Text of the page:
However, if our textbook came with a CD which had a program on it that was Windows-only, then we had to use a PC. Professors often write their own programs to give you to use (depending on your program). And some campuses literally require you to buy a specific computer; and yes, they can do that. Very often it's more dependent on your program of study than just saying "there are Macs on the campus."
  8. niter macrumors 6502

    Sep 9, 2003
    I say go for it...but I am a Mac user and my campus is certainly Mac friendly. However, Mac or PC I would always contact your University before purchasing either to see what Platform might be required as well as any other necessary specs. It would be wise to contact your department of study as they may hav specific specs and programs you need to use (that will also weigh in the decision).

    Also, do you plan on using One Note? While I would pick Mac over a PC any day and twice on Sunday, that was the one feature I wish I had access to as a student. MacOffice Notebook is NOT OneNote. If you can use other programs that are similar (as I did), no worries there either.
  9. monokakata macrumors 68000


    May 8, 2008
    Hilo, Hawai'i
    Speaking as a (retired) professor, if you get a Mac, be sure to get MS Office. It's not a matter of better-than, it's a matter of making your prof's life easier.

    Yes, it was my job to give equal attention to all student papers that came in electronically, and I did. And in the best of all possible worlds it wouldn't matter what format your paper arrives in. But in the real world, it does -- if I had struggle to convert an incoming paper into something that Word could read, then when I started to grade it I'd have to work to overcome my irritation. Almost always it wouldn't make a difference . . . but sometimes, like students, I'd be pulling a late night to get my grading done, and then small obstacles felt like big ones.

    Don't make your professors work hard to grade your assignments.

    BTW, I much preferred WordPerfect to Word but, as other posters have said, colleges have the right to insist on the standards they want, and my place was Word or nothing. They allowed Macs but the support just wasn't there. I didn't convert until after I retired, because of the hassle.
  10. Penn Jennings macrumors 6502

    Apr 22, 2010
    I would start off with Open Office. You can save your files to Word 97 .DOC file format, and read .DOC files. Most of you issues will be related to Word and excel, in that order. Open Office include Word and Excel compatible applications and it's free. If you find out that it doesn't work for you, spending $140 on MS Office is always an option.
  11. bigdaddyp macrumors regular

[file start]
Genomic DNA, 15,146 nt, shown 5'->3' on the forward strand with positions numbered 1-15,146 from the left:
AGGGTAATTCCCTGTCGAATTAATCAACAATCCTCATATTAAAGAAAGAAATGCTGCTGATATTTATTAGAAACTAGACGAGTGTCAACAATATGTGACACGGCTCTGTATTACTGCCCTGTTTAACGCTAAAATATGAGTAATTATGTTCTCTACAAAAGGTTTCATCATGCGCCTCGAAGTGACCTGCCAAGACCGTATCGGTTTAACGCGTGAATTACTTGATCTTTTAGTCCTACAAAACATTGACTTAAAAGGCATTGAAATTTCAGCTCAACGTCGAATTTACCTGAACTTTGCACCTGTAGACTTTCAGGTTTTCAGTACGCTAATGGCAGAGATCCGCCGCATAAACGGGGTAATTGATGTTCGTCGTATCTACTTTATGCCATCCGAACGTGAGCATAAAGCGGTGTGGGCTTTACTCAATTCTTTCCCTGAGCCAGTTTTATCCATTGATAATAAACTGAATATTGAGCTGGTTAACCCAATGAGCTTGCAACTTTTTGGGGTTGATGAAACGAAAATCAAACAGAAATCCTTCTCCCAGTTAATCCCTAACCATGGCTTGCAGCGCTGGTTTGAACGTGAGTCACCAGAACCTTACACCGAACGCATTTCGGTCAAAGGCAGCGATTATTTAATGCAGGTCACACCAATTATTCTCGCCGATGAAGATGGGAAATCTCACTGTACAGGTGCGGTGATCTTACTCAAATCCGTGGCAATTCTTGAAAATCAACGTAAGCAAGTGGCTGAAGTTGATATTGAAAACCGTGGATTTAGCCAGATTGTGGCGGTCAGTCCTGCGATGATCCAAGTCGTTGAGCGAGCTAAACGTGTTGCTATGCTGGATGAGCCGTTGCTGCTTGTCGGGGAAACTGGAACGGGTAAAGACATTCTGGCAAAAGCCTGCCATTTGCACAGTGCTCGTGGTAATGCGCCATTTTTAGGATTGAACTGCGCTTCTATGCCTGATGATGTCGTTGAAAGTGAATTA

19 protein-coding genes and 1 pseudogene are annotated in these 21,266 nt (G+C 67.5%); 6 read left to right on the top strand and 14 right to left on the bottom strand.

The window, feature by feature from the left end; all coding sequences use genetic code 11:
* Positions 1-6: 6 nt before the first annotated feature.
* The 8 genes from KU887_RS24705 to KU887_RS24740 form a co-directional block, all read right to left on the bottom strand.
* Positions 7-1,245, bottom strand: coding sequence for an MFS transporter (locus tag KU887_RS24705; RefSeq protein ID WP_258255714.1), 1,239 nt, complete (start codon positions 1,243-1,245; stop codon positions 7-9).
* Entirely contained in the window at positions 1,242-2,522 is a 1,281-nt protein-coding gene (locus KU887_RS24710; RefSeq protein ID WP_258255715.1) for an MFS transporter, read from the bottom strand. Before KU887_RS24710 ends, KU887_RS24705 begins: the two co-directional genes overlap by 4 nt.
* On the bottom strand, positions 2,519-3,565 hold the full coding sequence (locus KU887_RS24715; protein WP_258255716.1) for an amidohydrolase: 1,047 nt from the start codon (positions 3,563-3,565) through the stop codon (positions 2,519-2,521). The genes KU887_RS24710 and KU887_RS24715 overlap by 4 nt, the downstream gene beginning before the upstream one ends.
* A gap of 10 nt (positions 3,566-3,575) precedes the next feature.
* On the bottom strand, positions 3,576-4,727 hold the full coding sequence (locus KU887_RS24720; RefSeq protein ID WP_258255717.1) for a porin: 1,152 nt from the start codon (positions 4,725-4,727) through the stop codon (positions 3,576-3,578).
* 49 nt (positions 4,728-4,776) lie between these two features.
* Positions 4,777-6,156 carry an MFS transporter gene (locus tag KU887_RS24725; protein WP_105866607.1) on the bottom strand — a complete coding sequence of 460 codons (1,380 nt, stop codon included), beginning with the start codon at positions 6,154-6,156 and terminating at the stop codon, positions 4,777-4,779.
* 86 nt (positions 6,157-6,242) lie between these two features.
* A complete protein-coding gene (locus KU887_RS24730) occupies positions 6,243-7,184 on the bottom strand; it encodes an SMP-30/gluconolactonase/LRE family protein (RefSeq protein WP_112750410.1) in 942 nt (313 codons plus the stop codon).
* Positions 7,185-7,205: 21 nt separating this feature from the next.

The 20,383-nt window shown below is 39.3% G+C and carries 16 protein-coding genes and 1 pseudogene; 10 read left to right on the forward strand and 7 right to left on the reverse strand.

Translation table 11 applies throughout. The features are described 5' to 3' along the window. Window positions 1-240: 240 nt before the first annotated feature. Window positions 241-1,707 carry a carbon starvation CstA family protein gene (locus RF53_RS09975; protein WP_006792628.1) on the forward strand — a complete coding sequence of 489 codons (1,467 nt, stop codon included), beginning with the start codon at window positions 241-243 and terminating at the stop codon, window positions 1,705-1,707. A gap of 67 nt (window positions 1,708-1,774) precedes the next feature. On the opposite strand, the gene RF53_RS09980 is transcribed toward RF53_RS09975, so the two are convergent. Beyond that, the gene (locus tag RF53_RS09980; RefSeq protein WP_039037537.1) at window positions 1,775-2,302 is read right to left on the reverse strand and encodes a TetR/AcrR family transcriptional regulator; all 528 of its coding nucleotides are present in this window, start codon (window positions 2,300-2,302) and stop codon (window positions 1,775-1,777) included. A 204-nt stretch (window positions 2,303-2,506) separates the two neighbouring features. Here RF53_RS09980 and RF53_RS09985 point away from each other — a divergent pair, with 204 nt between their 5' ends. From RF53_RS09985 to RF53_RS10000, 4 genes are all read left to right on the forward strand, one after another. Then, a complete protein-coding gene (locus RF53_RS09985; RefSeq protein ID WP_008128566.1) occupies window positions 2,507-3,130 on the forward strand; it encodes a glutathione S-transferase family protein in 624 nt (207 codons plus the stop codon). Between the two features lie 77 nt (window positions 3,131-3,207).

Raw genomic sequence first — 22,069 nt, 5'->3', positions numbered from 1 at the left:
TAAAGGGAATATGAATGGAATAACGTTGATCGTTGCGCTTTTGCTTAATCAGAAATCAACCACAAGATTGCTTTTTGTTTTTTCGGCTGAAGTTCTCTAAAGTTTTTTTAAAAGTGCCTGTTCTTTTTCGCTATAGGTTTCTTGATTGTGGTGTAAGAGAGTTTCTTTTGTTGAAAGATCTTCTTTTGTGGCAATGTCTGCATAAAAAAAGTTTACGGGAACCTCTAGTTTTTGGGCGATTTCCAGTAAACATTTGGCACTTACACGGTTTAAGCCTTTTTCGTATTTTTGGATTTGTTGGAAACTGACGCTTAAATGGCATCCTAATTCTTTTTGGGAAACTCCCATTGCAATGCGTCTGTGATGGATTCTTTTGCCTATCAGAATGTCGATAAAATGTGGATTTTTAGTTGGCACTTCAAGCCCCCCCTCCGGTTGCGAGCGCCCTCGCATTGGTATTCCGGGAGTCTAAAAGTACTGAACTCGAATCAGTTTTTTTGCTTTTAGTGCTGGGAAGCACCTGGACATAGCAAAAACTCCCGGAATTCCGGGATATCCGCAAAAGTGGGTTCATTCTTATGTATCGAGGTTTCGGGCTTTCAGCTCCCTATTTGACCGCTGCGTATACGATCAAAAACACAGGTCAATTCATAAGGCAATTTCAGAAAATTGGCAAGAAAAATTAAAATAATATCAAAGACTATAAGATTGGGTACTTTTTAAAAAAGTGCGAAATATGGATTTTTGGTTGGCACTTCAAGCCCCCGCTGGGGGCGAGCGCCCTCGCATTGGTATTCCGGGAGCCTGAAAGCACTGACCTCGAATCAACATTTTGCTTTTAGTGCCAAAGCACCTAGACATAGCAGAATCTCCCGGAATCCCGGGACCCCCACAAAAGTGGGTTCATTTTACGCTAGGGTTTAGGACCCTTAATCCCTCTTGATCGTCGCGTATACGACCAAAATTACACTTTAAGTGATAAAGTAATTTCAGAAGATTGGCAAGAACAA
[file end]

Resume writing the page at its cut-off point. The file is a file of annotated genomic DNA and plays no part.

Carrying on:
Aug 19, 2008
    I really don't have much to add about using a mac on campus, there is already some good advice given in the thread.
    Here are a few simple things I think you should (imho) have.

    MS Office-Not free, costs 1 arm and 1 leg but worth it.
    Perian-Free plugin helps with media playback.
    VLC- Free program media playback.
    Growl-Free program, provides notifications.
    Transmission- Free program, good bittorent client.
    Insomnia- Free Program, can keep your mac from sleeping even when the lid is closed.

    There is a free utility that monitors the smart status of your hdd and can alert you of a possible failure but I can't remember the name. I will update my post when I remember.

    Learn how macs mount and install it's software and what library pref files are. Its simple but coming from windows it can seem counterintuitive.

    I don't necessarily recommend anitivirus other than to scan files you pass on or forward to Windows users. You ultimately will have to judge if that is necessary.

    You may never have to use them but read up on fixing permissions, resetting pram and smc (I think its called that).

    I hope this helps.

  12. hl450 macrumors member

    May 18, 2010
    I would just buy the machine and take it to school without buying extra softwares(especially MS office)

    Many universities have agreement with software companies so that they provide students free(or reduced price) copies of their software. For example, we get MS office and many of adobe products for free. In face not just these two companies but there are alot more software that can be obtained freely if you are a student.

    Even windows license(in case you are interested in installing via bootcamp) as well.. it only costs us 20 dollars to buy Windows 7 or Vista CD from school book store/computer shop...
  13. talmy macrumors 601


    Oct 26, 2009
    Don't buy either a computer or software without consulting the university first (might be as easy as checking their website). Some schools have special deals on hardware as well as software.